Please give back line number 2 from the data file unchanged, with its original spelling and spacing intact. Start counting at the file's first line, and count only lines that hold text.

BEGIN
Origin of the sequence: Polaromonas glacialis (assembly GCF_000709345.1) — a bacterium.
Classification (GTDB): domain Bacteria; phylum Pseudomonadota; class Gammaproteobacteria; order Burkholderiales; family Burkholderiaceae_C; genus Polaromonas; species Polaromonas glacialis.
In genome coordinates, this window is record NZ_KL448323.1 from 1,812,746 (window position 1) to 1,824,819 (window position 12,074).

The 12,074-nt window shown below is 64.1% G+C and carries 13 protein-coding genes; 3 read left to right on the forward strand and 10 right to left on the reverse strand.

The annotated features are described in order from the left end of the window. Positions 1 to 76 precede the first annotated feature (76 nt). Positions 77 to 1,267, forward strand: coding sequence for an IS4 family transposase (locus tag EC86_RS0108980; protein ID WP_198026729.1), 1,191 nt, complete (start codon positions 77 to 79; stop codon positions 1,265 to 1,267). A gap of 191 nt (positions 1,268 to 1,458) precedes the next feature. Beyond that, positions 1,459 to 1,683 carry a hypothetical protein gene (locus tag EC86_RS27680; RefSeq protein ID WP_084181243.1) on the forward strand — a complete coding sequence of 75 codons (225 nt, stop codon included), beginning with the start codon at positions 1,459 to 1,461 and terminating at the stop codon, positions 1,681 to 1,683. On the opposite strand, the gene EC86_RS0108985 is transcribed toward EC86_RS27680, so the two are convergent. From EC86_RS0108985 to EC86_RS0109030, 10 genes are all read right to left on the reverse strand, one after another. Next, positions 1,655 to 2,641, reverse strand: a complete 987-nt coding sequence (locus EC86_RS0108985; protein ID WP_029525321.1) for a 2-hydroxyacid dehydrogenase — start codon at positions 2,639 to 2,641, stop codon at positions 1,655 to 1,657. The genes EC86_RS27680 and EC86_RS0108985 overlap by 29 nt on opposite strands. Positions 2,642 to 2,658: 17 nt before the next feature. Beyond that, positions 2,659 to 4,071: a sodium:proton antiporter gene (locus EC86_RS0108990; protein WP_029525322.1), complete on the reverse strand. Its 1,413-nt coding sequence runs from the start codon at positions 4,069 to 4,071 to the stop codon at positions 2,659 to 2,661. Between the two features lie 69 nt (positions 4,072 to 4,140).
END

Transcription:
Classification (GTDB): domain Bacteria; phylum Pseudomonadota; class Gammaproteobacteria; order Burkholderiales; family Burkholderiaceae_C; genus Polaromonas; species Polaromonas glacialis.